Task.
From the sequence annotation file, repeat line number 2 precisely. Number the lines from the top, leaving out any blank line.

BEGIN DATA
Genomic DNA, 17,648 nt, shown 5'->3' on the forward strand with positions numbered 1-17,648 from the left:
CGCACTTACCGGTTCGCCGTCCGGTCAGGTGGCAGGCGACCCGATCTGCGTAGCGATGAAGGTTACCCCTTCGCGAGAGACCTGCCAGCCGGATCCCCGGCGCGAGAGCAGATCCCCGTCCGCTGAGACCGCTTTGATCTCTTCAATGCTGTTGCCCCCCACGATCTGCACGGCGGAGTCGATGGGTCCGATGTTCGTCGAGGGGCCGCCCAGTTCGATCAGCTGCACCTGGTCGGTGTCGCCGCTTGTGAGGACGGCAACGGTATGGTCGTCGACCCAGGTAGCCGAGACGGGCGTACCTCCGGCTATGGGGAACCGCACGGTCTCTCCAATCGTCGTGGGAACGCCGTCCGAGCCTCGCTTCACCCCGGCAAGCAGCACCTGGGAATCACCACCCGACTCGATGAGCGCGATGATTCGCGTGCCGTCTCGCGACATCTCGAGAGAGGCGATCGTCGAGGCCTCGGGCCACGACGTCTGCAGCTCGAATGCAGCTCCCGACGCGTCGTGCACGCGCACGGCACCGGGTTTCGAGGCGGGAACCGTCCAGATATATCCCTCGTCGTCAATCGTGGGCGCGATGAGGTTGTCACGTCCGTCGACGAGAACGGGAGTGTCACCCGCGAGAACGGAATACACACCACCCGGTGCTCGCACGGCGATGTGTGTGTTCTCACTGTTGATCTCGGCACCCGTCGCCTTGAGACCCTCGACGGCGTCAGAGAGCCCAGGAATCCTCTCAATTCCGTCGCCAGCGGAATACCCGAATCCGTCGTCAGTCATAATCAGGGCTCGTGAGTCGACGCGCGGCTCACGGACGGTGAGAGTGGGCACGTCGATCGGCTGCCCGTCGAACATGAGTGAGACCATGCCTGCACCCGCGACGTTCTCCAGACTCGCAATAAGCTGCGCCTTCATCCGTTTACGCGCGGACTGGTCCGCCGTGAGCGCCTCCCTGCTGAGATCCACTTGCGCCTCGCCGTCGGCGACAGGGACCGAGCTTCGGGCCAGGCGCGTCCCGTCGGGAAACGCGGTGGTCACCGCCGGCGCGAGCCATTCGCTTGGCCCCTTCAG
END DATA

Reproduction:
CGCACTTACCGGTTCGCCGTCCGGTCAGGTGGCAGGCGACCCGATCTGCGTAGCGATGAAGGTTACCCCTTCGCGAGAGACCTGCCAGCCGGATCCCCGGCGCGAGAGCAGATCCCCGTCCGCTGAGACCGCTTTGATCTCTTCAATGCTGTTGCCCCCCACGATCTGCACGGCGGAGTCGATGGGTCCGATGTTCGTCGAGGGGCCGCCCAGTTCGATCAGCTGCACCTGGTCGGTGTCGCCGCTTGTGAGGACGGCAACGGTATGGTCGTCGACCCAGGTAGCCGAGACGGGCGTACCTCCGGCTATGGGGAACCGCACGGTCTCTCCAATCGTCGTGGGAACGCCGTCCGAGCCTCGCTTCACCCCGGCAAGCAGCACCTGGGAATCACCACCCGACTCGATGAGCGCGATGATTCGCGTGCCGTCTCGCGACATCTCGAGAGAGGCGATCGTCGAGGCCTCGGGCCACGACGTCTGCAGCTCGAATGCAGCTCCCGACGCGTCGTGCACGCGCACGGCACCGGGTTTCGAGGCGGGAACCGTCCAGATATATCCCTCGTCGTCAATCGTGGGCGCGATGAGGTTGTCACGTCCGTCGACGAGAACGGGAGTGTCACCCGCGAGAACGGAATACACACCACCCGGTGCTCGCACGGCGATGTGTGTGTTCTCACTGTTGATCTCGGCACCCGTCGCCTTGAGACCCTCGACGGCGTCAGAGAGCCCAGGAATCCTCTCAATTCCGTCGCCAGCGGAATACCCGAATCCGTCGTCAGTCATAATCAGGGCTCGTGAGTCGACGCGCGGCTCACGGACGGTGAGAGTGGGCACGTCGATCGGCTGCCCGTCGAACATGAGTGAGACCATGCCTGCACCCGCGACGTTCTCCAGACTCGCAATAAGCTGCGCCTTCATCCGTTTACGCGCGGACTGGTCCGCCGTGAGCGCCTCCCTGCTGAGATCCACTTGCGCCTCGCCGTCGGCGACAGGGACCGAGCTTCGGGCCAGGCGCGTCCCGTCGGGAAACGCGGTGGTCACCGCCGGCGCGAGCCATTCGCTTGGCCCCTTCAG